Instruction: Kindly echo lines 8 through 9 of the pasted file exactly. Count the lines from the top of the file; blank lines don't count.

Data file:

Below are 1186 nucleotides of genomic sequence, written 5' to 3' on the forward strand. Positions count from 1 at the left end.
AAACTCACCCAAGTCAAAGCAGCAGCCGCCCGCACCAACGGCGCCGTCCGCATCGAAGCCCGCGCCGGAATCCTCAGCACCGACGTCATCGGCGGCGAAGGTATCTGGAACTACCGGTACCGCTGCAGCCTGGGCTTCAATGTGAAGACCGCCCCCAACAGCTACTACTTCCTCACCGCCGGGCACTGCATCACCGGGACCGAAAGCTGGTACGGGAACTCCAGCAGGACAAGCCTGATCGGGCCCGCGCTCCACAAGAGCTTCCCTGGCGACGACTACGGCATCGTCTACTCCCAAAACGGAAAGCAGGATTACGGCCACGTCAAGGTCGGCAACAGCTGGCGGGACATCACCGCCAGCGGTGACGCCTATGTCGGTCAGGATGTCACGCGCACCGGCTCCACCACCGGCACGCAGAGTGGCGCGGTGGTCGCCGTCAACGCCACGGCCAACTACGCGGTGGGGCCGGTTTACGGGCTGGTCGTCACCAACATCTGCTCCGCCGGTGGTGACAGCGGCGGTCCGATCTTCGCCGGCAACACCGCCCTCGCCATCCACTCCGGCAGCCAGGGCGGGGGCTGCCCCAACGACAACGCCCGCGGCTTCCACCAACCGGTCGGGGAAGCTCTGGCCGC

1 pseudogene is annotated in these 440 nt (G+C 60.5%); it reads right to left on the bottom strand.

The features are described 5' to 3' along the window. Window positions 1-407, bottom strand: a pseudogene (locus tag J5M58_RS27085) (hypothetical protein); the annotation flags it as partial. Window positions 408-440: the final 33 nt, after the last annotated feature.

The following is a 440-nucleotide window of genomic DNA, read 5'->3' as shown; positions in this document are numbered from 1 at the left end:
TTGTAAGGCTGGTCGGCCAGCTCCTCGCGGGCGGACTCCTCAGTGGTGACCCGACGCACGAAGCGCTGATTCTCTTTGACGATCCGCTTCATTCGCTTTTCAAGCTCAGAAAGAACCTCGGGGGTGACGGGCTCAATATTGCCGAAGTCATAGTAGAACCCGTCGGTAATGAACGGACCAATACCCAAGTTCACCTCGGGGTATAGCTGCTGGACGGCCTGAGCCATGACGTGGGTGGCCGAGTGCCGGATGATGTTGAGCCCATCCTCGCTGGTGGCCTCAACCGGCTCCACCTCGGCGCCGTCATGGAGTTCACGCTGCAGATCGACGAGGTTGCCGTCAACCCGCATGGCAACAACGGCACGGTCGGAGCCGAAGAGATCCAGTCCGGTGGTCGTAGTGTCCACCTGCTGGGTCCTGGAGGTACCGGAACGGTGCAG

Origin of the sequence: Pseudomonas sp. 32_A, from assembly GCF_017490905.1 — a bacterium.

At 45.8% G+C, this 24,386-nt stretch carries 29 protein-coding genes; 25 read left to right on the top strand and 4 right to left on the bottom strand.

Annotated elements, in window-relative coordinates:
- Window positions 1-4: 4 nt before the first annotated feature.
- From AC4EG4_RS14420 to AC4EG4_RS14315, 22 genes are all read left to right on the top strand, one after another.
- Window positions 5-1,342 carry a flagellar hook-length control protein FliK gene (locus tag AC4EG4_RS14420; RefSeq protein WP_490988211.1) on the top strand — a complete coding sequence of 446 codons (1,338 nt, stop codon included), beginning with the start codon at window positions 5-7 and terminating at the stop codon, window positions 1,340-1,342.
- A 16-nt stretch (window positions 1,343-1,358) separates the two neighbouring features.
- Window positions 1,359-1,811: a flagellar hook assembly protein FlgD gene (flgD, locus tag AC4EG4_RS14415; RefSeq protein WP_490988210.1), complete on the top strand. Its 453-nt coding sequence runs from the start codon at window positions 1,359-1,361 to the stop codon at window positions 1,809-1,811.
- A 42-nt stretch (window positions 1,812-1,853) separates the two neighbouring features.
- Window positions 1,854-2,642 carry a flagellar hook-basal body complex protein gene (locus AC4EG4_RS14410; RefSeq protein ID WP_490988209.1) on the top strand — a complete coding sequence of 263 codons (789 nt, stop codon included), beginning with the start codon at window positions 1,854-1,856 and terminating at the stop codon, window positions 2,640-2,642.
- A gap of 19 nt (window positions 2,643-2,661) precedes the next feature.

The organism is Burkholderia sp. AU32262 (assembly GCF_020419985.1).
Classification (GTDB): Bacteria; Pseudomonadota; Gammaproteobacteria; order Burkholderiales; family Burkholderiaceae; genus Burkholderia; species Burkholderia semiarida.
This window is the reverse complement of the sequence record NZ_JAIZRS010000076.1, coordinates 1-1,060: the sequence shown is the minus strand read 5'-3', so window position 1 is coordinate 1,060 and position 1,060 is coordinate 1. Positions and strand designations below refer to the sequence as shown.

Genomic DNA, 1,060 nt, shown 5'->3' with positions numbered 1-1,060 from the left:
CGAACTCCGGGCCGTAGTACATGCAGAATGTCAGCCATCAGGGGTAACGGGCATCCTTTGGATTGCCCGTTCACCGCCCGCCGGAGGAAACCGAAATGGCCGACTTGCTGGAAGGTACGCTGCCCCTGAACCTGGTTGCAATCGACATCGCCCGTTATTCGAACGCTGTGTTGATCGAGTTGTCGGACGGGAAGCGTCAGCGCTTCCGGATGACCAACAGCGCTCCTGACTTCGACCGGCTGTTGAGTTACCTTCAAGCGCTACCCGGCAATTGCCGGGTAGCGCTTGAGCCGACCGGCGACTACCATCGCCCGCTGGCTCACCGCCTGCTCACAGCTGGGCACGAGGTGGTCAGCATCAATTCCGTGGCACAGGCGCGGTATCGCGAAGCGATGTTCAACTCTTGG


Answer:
At 45.8% G+C, this 24,386-nt stretch carries 29 protein-coding genes; 25 read left to right on the top strand and 4 right to left on the bottom strand.

Annotated elements, in window-relative coordinates: